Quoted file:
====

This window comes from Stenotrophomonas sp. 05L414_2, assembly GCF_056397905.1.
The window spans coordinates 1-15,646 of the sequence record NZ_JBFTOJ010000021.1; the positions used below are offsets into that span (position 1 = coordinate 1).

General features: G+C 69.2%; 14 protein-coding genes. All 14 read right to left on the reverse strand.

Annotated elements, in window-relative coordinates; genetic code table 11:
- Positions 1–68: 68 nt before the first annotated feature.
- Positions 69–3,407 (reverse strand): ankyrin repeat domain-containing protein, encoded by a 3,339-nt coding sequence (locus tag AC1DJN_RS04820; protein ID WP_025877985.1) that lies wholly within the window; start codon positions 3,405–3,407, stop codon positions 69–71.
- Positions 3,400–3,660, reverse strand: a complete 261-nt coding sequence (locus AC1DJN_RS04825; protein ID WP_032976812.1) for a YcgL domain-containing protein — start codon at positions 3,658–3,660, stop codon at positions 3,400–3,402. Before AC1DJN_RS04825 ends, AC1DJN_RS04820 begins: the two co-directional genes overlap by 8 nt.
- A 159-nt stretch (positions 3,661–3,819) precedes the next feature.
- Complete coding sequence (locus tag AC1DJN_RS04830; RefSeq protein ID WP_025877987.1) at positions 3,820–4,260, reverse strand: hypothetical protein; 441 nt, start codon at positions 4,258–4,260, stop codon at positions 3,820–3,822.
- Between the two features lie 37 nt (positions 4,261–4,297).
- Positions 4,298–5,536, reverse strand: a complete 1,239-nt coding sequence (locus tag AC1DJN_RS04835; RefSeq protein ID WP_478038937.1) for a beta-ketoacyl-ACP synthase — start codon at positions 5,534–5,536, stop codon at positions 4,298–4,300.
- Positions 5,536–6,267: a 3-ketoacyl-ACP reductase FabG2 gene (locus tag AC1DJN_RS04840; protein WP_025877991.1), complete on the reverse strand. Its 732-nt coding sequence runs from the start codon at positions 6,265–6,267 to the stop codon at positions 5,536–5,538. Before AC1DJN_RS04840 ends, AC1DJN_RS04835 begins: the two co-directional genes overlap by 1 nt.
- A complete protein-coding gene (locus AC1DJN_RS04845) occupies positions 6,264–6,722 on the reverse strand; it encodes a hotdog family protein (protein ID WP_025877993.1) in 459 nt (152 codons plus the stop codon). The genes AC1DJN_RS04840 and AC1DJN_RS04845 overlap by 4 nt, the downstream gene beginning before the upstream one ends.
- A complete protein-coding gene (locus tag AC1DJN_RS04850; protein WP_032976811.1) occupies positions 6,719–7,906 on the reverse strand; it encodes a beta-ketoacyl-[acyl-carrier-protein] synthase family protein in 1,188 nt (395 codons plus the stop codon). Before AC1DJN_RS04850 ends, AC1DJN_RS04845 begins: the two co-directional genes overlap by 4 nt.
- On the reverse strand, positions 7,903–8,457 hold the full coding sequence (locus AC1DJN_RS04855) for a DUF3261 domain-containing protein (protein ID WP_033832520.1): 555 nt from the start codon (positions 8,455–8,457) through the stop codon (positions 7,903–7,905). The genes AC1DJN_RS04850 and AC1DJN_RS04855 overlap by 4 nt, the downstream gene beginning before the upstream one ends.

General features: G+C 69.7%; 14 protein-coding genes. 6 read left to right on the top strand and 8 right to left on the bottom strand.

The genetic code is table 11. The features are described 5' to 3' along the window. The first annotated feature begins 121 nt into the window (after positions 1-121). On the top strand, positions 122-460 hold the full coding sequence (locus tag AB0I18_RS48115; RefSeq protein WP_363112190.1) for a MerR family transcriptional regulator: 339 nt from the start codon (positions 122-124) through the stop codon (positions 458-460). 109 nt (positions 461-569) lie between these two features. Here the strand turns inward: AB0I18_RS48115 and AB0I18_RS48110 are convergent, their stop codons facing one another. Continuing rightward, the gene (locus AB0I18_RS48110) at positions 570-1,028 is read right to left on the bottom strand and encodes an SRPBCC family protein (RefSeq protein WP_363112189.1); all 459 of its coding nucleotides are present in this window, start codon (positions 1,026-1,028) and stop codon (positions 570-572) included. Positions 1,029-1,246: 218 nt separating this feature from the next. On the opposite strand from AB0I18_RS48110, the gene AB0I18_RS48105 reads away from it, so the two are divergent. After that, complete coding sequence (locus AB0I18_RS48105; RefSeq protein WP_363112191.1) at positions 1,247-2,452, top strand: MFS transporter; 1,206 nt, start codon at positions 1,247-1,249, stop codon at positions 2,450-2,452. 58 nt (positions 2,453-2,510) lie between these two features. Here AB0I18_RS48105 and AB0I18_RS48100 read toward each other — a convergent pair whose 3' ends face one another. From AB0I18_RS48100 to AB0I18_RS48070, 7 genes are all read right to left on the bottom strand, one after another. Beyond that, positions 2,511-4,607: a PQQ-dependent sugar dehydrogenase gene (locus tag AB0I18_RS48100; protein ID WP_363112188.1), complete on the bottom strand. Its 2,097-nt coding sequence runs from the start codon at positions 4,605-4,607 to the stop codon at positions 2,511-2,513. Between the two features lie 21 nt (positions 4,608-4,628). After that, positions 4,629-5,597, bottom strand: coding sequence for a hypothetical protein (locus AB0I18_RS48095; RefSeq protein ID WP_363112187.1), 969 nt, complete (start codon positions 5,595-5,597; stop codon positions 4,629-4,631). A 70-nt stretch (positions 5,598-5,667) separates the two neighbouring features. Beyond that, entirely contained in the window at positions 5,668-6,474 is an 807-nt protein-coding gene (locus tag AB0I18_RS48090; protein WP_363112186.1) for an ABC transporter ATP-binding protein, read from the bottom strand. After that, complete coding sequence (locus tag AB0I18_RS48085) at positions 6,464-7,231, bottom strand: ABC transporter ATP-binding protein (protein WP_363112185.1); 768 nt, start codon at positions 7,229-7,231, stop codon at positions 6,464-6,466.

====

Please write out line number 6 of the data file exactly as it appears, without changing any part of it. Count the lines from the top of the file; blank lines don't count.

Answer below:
- Positions 69–3,407 (reverse strand): ankyrin repeat domain-containing protein, encoded by a 3,339-nt coding sequence (locus tag AC1DJN_RS04820; protein ID WP_025877985.1) that lies wholly within the window; start codon positions 3,405–3,407, stop codon positions 69–71.